8. Joe Montana, 49ers: Super Bowl XXIV
Montana dissected the Broncos on the way to a 55-10 win in Super Bowl XXIV, throwing a then-record five touchdown passes. He finished 22-of-29 for 297 yards, helping the 49ers set Super Bowl records for most points and biggest margin of victory. Montana completed passes to nine receivers, including seven (three TDs) to Jerry Rice, on the way to the fourth Super Bowl victory of his career.
7. Steve Young, 49ers: Super Bowl XXIX
Young fully emerged from Joe Montana's shadow with a virtuoso performance in a 49-26 win over the Chargers in Super Bowl XXIX. The first of Young's Super Bowl-record six touchdown passes came on the third play of the game, and he completed 24 of 36 attempts for 325 yards and those six scores (three to Jerry Rice). Young was also the leading rusher in the game with 49 yards on five carries.
6. Mark Messier, Rangers: 1994 Eastern Conference finals, Game 6
Mark Messier, love him or don't, is one of the most confident and accomplished captains in NHL history. He solved the Stanley Cup trick five times with the Oilers, but it is his performance in the conference finals against the cross-river-rival Devils that earns him the accolades here. All he did was pull a Joe Namath and guarantee, with his team down 3-2 in the series and heading to New Jersey, that his team would beat the Devils. "We're going to go in and win Game 6," he told reporters. And then, all he did to back that up was score a hat trick to lead his Rangers to a 4-2 win. The Rangers then dusted the Devils in double OT in Game 7 and went on to beat the Canucks in seven games in the finals -- on Messier's Game 7 winner -- to claim their first Stanley Cup in 54 years. When you make that kind of a statement in that kind of a situation in that kind of a pressure cooker and refuse to lose, you deserve the top ranking. After all, it's not bragging if you've done it, right?
5. Jack Morris, Twins: 1991 World Series, Game 7
Morris versus John Smoltz, mano a mano through scoreless inning after scoreless inning in the game to decide the world championship. Who was going to flinch? Smoltz finally left in the bottom of the eighth after giving up no runs on only six hits. But Morris pitched on, turning away several suggestions from Twins manager Tom Kelly to the effect that, seeing as how this was his third start in the Series, maybe it was time to take a seat and let the bullpen finish it up. Morris insisted on pitching the 10th inning, too, and retired Jeff Blauser, Lonnie Smith and Terry Pendleton in order. Finally, little-used Gene Larkin singled in the winning run in the bottom of the 10th to make a winner of Morris in one of the best World Series games ever played.
4. Reggie Jackson, Yankees: 1977 World Series, Game 6
A tour de force for Mr. October (the nickname that was cemented by his performance in this game). Jackson hit three straight pitches thrown by three different Dodgers pitchers (Burt Hooton, Elias Sosa and Charlie Hough) out of the park in the Yankees' series-clinching 8-4 win in Yankee Stadium. In his first at-bat in the second inning, he walked on four straight pitches. In his next plate appearance (against Hooton in the fourth inning), he hit a low line drive into the right-field stands for a two-run homer on his first swing. In the fifth, this time against Sosa, he smacked the first pitch to roughly the same place. And in the eighth inning, he walloped Hough's first knuckleball some 475 feet deep over the center-field fence. Worth noting: In his last plate appearance in Game 5, he homered off Don Sutton. So over two games, Mr. October hit home runs on four straight swings. Simply remarkable.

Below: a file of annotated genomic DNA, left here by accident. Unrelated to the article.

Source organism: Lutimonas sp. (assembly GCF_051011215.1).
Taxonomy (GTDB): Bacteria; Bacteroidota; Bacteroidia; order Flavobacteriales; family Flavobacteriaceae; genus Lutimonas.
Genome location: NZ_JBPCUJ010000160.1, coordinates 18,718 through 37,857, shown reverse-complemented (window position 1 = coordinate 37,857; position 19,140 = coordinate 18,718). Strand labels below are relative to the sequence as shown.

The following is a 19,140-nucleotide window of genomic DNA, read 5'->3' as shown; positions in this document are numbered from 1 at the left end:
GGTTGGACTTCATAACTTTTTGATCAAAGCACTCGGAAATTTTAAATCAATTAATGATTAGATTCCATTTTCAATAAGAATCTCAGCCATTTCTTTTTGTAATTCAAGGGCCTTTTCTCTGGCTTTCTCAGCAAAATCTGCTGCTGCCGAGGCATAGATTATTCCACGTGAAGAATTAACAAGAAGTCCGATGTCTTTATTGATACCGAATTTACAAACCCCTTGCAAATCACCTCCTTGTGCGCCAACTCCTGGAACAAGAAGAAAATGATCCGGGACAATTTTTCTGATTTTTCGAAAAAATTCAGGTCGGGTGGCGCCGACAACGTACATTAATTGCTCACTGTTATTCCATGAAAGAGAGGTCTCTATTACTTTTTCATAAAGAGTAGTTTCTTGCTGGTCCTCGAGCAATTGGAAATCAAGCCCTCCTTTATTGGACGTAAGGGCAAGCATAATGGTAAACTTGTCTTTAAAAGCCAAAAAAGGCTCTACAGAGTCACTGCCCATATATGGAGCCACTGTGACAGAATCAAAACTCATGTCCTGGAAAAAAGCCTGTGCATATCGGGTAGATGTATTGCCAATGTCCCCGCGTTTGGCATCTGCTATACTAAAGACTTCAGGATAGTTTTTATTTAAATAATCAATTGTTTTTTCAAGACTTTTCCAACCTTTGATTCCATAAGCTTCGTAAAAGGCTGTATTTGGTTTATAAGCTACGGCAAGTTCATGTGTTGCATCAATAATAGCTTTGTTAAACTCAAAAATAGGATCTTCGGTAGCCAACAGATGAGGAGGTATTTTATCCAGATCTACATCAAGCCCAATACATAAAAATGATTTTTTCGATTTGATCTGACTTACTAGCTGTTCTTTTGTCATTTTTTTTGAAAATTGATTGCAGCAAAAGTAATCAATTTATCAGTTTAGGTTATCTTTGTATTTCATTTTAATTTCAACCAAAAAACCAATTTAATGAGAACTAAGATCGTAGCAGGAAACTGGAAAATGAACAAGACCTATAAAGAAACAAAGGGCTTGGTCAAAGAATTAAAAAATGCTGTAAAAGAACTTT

3. Michael Jordan, Bulls: 1997 NBA Finals, Game 5
This is Michael Jordan's legendary "Flu Game" against the Utah Jazz from the 1997 NBA Finals. Jordan was clearly ill when he came to work the night of Game 5. He got off to a very slow start and the Jazz built a double-digit first-half lead. But as the game wore on, Jordan started to stack up points, despite obvious health issues, and led the Bulls back into contention. The Bulls edged out the Jazz in Game 5 and ended up winning the series in six games.
2. Magic Johnson, Lakers: 1980 NBA Finals, Game 6
With MVP center Kareem Abdul-Jabbar out of the lineup with an ankle injury, things didn't look great for the Lakers heading to Philadelphia for Game 6 of the 1980 NBA Finals. That's when Earvin "Magic" Johnson uttered his famous line, "Never fear ... E.J. is here." The Lakers' rookie point guard started at center in Game 6 and drove L.A. to the series-clinching victory over the Sixers. Johnson stuffed the stat sheet with 42 points, 15 rebounds, 7 assists, 1 block and 3 steals.
1. Don Larsen, Yankees: 1956 World Series, Game 5
How do you top perfection? You can't. And you don't -- not on this list. There have been only 22 perfect games thrown in the history of Major League Baseball, so when one happens in the World Series? End of discussion. Larsen, who'd been well, something less than impressive (four runs, four walks in 1 2/3 innings) in his Game 2 start earlier in the 1956 World Series, set down 27 straight Brooklyn Dodgers the afternoon of Monday, Oct. 8, in Yankee Stadium. Dale Mitchell, pinch hitting for Sal Maglie with two outs in the ninth, struck out on a 1-and-2 count for the last one. (So what if Dodgers fans still insist plate umpire Babe Pinelli's called strike three was high, or outside?)